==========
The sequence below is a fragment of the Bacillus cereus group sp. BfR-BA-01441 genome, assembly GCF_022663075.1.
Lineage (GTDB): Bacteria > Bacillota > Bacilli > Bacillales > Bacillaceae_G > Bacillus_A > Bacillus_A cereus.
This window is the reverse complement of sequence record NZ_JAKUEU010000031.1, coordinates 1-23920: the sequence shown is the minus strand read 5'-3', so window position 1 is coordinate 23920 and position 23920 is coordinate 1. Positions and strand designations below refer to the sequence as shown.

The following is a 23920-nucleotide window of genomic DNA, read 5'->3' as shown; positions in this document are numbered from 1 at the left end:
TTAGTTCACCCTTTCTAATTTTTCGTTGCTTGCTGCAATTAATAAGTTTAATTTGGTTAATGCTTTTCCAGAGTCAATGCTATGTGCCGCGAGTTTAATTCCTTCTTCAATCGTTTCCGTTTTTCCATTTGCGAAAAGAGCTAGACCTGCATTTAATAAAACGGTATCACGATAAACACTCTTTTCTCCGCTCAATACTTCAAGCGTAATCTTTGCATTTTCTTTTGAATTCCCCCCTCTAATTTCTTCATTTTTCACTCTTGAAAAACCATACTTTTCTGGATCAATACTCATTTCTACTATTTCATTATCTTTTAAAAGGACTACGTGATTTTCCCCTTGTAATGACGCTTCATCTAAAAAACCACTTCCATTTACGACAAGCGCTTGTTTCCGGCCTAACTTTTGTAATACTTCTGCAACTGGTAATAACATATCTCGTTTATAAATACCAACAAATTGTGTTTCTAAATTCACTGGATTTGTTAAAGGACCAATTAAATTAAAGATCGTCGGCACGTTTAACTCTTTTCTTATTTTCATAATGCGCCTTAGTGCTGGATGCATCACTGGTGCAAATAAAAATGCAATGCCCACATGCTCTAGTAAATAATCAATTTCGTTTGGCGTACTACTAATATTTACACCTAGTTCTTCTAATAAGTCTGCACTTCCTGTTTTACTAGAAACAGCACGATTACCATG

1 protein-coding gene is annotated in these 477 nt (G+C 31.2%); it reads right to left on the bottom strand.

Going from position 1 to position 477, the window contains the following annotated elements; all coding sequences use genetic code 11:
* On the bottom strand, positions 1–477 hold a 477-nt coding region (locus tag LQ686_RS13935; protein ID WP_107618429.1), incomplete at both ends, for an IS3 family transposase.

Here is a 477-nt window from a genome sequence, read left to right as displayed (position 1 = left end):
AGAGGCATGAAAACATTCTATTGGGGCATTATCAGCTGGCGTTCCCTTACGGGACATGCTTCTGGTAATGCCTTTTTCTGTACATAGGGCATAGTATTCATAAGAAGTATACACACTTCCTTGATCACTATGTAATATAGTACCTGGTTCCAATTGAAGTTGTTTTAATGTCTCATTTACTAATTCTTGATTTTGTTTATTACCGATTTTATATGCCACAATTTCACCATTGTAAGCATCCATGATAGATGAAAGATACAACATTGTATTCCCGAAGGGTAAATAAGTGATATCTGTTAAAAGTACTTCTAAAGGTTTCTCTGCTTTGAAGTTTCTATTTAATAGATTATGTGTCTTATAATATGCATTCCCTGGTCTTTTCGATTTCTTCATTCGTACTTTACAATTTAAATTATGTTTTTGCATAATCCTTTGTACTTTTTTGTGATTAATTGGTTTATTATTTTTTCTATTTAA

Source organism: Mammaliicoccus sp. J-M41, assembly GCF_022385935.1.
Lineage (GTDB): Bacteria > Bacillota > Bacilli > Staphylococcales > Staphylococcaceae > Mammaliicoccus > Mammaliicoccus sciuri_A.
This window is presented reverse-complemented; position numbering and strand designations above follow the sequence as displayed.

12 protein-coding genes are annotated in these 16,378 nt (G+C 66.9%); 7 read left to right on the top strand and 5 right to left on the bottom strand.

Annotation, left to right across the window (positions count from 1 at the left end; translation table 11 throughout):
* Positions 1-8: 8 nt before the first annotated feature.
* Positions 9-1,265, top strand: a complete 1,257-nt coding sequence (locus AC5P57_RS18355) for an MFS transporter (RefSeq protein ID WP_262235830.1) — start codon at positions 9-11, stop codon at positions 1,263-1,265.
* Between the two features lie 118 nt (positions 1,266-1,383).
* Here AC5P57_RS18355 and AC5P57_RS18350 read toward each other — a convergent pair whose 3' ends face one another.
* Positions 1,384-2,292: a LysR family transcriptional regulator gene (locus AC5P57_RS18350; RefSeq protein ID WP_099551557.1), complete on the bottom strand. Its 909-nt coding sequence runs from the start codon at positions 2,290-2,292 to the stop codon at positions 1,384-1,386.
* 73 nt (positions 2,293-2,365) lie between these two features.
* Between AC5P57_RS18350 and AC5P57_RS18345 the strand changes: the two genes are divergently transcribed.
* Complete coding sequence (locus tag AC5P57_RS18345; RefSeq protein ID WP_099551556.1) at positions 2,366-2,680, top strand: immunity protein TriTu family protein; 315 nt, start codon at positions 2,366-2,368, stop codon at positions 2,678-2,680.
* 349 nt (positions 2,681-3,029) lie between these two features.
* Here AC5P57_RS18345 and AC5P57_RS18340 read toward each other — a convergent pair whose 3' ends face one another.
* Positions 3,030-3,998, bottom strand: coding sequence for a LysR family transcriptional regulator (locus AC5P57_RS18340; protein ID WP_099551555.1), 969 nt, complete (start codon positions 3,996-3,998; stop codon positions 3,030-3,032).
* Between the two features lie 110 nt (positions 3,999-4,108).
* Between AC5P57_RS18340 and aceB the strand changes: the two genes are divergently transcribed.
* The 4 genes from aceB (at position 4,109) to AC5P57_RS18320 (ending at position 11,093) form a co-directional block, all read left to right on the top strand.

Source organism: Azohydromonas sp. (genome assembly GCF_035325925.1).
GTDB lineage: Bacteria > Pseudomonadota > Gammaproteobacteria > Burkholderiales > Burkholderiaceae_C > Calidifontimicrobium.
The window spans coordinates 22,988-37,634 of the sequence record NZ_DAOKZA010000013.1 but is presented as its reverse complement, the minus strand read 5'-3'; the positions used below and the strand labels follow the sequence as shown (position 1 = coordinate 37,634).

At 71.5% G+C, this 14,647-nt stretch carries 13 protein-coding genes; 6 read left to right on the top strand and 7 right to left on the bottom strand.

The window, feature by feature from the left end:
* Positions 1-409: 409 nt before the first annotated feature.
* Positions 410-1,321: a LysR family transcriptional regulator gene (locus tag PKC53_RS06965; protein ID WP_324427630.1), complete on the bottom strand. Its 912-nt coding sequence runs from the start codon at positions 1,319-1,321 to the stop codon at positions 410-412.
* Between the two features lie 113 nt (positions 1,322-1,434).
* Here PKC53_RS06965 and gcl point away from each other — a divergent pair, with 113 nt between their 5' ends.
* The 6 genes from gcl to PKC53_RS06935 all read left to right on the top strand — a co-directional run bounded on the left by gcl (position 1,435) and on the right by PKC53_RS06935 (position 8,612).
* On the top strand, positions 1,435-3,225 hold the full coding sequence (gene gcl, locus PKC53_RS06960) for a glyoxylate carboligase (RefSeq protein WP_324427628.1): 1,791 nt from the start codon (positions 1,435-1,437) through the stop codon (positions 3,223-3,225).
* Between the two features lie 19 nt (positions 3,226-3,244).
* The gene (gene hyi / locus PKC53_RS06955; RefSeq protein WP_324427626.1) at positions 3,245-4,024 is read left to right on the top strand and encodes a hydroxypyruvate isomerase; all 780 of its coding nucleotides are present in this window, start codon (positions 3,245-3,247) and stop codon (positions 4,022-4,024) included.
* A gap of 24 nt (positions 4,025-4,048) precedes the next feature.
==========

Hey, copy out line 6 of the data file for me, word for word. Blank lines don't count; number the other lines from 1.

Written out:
1 protein-coding gene is annotated in these 477 nt (G+C 31.2%); it reads right to left on the bottom strand.